The premise of the simulation is that the participating nations have signed the General Agreement on Climate Change (GACC) promising to reduce their annual carbon emissions by certain pledged amounts. Each participant plays the role of a country ambassador and needs to negotiate with other ambassadors to decide how many units of reduction their country will pledge. They begin to realize the importance of trust, communication and the need to minimize free-riding and defecting. Typically, participants need to confront collapses in cooperation by forming alliances and coalitions and adapting how they are communicating and influencing others. After the simulation, the participants reflect on the choices that were made and the connection between micro-actions and macro-outcomes. The participants reflect on what they discovered about the challenges in leading social progress, particularly the perceived tension between short-term, self-interest and long-term, collective interest. They explore four different roles that people tend to play when addressing collective action problems and identify which role is most effective when leading social progress.
Collective Action Problems
The facilitator helps participants apply the learnings from the CO2 simulation to a broad range of collective action problems across the three spheres of citizenship (i.e., friends & family, my community, and the bigger world). Working in pairs, participants identify the micro-actions that need to be changed to address the macro-problem. As a group, they discuss how they can mobilize others to change their micro-actions. They recognize the need to understand what motivates people’s behavior and the importance of helping others see the impact of their actions and how cooperating can lead to better outcomes for the collective.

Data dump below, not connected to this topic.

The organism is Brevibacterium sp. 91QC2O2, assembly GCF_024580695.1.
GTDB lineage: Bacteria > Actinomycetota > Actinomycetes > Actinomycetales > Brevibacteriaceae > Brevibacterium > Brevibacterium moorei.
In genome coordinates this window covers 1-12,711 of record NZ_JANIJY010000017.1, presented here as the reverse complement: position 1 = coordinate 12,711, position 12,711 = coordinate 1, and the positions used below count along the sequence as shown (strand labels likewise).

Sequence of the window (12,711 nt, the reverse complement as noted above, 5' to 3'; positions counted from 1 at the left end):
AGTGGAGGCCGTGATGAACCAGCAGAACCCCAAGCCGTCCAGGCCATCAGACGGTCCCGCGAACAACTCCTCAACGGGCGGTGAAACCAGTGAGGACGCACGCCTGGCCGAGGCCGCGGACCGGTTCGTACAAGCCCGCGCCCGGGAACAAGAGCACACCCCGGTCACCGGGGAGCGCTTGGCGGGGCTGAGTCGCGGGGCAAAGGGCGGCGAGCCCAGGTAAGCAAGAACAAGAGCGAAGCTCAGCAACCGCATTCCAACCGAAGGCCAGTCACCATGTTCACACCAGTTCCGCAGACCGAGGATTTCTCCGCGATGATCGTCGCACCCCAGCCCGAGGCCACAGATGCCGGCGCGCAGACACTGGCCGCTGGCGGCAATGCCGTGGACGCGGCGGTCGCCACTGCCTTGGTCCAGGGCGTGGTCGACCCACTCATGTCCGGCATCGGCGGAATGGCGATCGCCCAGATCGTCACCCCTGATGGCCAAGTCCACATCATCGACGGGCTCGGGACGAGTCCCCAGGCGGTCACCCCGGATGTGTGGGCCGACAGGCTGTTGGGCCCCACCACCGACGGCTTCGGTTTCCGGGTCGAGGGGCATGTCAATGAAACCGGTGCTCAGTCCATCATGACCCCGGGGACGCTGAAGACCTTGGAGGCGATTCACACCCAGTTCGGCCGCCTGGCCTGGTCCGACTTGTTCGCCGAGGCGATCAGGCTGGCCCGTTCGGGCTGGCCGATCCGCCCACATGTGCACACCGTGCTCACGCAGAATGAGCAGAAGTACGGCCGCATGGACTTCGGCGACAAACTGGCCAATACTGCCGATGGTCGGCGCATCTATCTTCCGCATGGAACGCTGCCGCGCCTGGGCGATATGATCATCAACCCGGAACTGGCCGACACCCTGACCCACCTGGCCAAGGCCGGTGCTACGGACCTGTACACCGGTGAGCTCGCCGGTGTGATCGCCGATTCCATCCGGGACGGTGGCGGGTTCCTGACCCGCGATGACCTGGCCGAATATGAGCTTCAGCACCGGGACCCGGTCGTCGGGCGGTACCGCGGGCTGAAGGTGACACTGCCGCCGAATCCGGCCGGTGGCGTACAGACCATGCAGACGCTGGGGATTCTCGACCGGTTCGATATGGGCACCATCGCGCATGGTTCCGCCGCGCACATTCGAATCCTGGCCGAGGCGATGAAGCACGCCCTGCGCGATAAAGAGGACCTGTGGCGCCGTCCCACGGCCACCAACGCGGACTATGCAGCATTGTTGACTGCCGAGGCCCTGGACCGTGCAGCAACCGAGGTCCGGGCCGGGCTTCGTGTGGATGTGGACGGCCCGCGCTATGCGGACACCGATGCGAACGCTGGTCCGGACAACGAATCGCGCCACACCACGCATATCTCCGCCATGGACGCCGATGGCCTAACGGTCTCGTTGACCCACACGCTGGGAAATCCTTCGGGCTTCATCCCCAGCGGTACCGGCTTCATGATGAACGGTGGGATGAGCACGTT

Participants use their experiences to identify the attitudes and skills they believe are needed to mobilize others to work towards social progress. Through a team challenge, participants discover the importance of inclusive leadership when working with others and recognize that winning the support of 51% is not enough. They understand what inclusive leadership looks and sounds like and reflect on situations where the skills of inclusive leadership will benefit themselves and others.
I Resolve To
Participants reflect on what they have learnt and make a commitment for future action. Individually, they complete an appreciative inquiry reflection using a traffic light concept whereby they record an action they will continue doing (orange), an action they need to stop (red) and an action they will begin to do (green) so that in time it becomes a new green. Each participant is given an “I Resolve To…” card, to record their commitment. Participants are encouraged to share their I Resolve To with another person and to hold each other accountable. They take the cards away with them and are encouraged to keep them somewhere they can see daily so that it acts as a further incentive for them to take action.